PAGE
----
Off to quick start in Tampa, EDC chief Craig Richard urges fresh branding effort for region

August 12, 2016

Robert Triguax | Tampa Bay Times

Craig Richard only arrived in Tampa in late June to take on the job of CEO of the job recruiting organization known as the Tampa Hillsborough Economic Development Corp.

Yet he already has his family relocated from Atlanta to a new home. His wife, Verna, is starting a new job as a kindergarten teacher, and his sons are ready, respectively, for high school and middle school.

Oh, yeah. He also has had a summer of whirlwind introductions to hundreds of area business and political leaders. He has enjoyed not one, but two, welcome receptions and already participated in a leadership retreat. Now, he’s leaping into the EDC’s strategic plan to pinpoint objectives out to 2020.

Not bad for little more than 45 days here and counting. It’s a crash course for Richard, recruited to succeed Rick Homans (now running the Tampa Bay Partnership) as EDC chief, to gauge the Tampa/Hillsborough and the greater Tampa Bay economic and political climates. No worries, though. Richard is a longtime economic development pro who has dealt with similar challenges from Houston to Atlanta.

Still, even he acknowledges this three-city metro area, separated by a bay, is a more complex topography than the typical single “hub and spoke” urban core typical of most major metro areas. That’s one reason that, while he is a walking encyclopedia of “best practices” gleaned from earlier experience, he is wary of simply trying to push economic development strategies here just because they may have had success in a different market at a different time.

“We are shaped differently, so development patterns occur differently,” Richard said in a recent interview. “I need to understand those dynamics.” But one theme is clear and repeated by Richard: Regionalism is rising across most U.S. metros, and Tampa Bay must embrace it, too.

Richard’s top priority is for Tampa/Hillsborough — the EDC’s official turf as job and company recruiter — as well as all of Tampa Bay to win more respect. And maybe prompt a bit of fear in other metros trying to recruit the same jobs.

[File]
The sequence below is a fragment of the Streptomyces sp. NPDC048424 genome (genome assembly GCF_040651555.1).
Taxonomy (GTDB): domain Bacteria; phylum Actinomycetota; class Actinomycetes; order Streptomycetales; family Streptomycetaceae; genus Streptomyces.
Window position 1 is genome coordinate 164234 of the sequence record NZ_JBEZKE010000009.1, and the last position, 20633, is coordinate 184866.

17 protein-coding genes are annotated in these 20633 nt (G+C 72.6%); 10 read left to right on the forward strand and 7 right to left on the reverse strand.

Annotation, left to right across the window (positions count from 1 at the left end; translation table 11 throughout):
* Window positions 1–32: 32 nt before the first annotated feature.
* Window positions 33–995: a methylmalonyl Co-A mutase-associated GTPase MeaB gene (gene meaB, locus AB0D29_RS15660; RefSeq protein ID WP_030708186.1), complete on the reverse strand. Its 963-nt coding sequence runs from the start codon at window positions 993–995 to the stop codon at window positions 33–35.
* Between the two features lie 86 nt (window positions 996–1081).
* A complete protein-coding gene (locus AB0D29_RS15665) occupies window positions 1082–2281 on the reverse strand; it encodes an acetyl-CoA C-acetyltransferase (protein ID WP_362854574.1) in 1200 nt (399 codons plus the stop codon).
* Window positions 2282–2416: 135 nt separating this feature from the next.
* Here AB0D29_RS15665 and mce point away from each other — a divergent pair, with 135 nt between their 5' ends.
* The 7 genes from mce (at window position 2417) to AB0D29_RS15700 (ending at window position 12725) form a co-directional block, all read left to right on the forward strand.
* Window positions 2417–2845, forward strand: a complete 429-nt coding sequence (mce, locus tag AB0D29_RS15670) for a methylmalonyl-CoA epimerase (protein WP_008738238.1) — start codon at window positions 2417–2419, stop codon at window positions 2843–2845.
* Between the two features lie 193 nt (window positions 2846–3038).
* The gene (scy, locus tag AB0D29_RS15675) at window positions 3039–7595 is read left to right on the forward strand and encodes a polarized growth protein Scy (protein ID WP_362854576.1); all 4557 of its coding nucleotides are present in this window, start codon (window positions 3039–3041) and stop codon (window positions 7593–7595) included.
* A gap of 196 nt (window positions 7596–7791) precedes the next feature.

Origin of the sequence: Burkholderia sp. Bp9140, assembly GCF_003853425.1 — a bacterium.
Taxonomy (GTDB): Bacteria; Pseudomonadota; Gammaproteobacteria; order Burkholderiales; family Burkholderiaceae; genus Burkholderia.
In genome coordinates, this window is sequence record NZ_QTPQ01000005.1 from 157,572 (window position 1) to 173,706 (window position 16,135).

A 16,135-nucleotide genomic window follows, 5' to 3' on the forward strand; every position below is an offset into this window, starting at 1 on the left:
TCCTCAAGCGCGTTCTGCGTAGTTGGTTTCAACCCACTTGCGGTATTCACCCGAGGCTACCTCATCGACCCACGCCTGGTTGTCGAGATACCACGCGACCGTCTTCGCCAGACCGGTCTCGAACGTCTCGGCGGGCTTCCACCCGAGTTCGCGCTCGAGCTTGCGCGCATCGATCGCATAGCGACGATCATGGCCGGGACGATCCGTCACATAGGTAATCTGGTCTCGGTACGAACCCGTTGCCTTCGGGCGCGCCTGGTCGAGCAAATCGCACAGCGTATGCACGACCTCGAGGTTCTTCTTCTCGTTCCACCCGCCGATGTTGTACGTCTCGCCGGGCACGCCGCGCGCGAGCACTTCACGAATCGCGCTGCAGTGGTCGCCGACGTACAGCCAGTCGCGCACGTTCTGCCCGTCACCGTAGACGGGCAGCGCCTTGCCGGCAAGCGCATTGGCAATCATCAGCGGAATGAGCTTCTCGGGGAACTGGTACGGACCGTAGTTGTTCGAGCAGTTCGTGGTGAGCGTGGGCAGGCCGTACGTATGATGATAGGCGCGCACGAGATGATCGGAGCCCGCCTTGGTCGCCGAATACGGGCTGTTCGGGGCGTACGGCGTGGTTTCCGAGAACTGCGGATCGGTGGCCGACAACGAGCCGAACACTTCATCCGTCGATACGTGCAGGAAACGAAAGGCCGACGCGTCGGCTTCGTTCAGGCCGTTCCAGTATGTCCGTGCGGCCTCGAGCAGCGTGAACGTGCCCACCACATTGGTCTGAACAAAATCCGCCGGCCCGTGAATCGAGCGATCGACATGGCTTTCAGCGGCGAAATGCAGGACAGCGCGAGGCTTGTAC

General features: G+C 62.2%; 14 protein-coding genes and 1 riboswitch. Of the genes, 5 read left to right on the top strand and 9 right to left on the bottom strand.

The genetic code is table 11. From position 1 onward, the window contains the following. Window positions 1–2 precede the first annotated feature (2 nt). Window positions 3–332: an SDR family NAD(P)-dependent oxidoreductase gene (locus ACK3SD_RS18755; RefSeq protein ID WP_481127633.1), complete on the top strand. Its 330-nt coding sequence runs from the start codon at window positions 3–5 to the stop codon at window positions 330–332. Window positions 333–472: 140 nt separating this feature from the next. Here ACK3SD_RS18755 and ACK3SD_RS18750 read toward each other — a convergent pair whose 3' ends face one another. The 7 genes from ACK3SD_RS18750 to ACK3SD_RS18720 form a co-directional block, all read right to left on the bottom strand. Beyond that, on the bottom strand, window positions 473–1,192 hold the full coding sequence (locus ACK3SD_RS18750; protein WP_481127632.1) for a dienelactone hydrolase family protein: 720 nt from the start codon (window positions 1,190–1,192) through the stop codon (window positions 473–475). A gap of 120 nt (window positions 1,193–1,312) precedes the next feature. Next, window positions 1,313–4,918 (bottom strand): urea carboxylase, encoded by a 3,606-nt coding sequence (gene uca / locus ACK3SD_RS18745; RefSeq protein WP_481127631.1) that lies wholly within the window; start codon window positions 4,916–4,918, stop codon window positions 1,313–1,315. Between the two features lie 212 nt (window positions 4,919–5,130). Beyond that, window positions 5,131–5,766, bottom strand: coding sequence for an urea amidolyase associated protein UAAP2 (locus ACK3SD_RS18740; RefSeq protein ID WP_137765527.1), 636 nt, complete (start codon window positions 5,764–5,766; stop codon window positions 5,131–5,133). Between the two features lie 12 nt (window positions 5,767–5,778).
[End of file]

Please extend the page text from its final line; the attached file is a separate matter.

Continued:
“The position I want to be in, frankly, when my peers hear Tampa is competing, is I want them to get very nervous,” Richard said. “I want them to know that when Tampa is on the short list (of a corporate expansion or relocation), they will face stiff competition ahead.

“Moving forward, I want us to be recognized as a force in economic development.”

So far, his easy smile and thoughtful demeanor also come with a competitive streak that’s setting the stage nicely for some of the issues already bubbling to the surface of Richard’s growing to-do list.

At the top: Figure out how best to market all of Tampa Bay as a distinctive place to do smart business and enjoy a coastal Florida lifestyle.

“The one thing that everyone says, in my conversations with leaders, is that the community as a whole flies under the radar,” Richard noted. “There is a sense we need to heighten the awareness of the advantages of doing business in Tampa and Hillsborough County, in particular. There is strong consensus to double down on our marketing efforts.”

If that quest sounds familiar, it should. Many business leaders here — from tourism executives and economic developers who in 2014 embraced “Bollywood Oscars” to the politicos who hosted the Republican National Convention here in 2012 — have concocted grand promotional pitches aimed at raising a better-defined image of Tampa and Tampa Bay to the larger world.

Tampa Bay has suffered a bad case of “metro envy” for decades, thanks to its close proximity to Orlando (home of the Mouse and, now, also Harry Potter theme parks) and Miami’s international flair as the gateway to Latin America. Both of those cities already enjoy global reputations.

What captures the essence of Tampa Bay? I’ve sat in law firm boardrooms, tourism agency headquarters and university classrooms where some version of that question has been asked time and again. We are, it seems, a very mixed bag of Midwestern niceness with a diverse economy of modest headquarters, some very pleasant beaches for tourists, a fine airport and a funky Latin quarter called Ybor. Packaging that into a compelling marketing message has proved most challenging.

So that’s why we’re glad to see Richard arriving here and so quickly endorsing the idea of branding and marketing Tampa and Tampa Bay anew — before we get forever defined from afar by others as simply bland or an urban hodgepodge. The issue is all the more timely now that the Tampa Bay Partnership is morphing from a regional marketing organization to one more focused on political advocacy.

“We want everybody to know our advantages — our authentic strengths,” Richard said. “That’s what it will take to be competitive in this new landscape of economic development. That is the great opportunity ahead of us — creating and crafting a strong message.”

Fresh eyes on a core question. He’s off to a quick and good start.

Contact Robert Trigaux at Follow @venturetampabay.

Tampa Hillsborough EDC: A jobs machine

•In fiscal year 2015, the EDC helped close on 22 recruitment or expansion projects that promise more than 3,400 jobs and $120 million in capital investment. The biggest deals include Amazon’s massive distribution and logistics center in south Hillsborough with 1,000 jobs, and Johnson & Johnson’s shared service center in the Hidden River Corporate Center that promises 500 jobs and $23.5 million in capital investment.
•In fiscal 2016, which concludes Sept. 30, among 22 EDC-involved deals are the relocation of Bertram Yachts’ international headquarters with 140 jobs and the arrival of the 250-job Americas operations center of TransferWise, a money transfer business.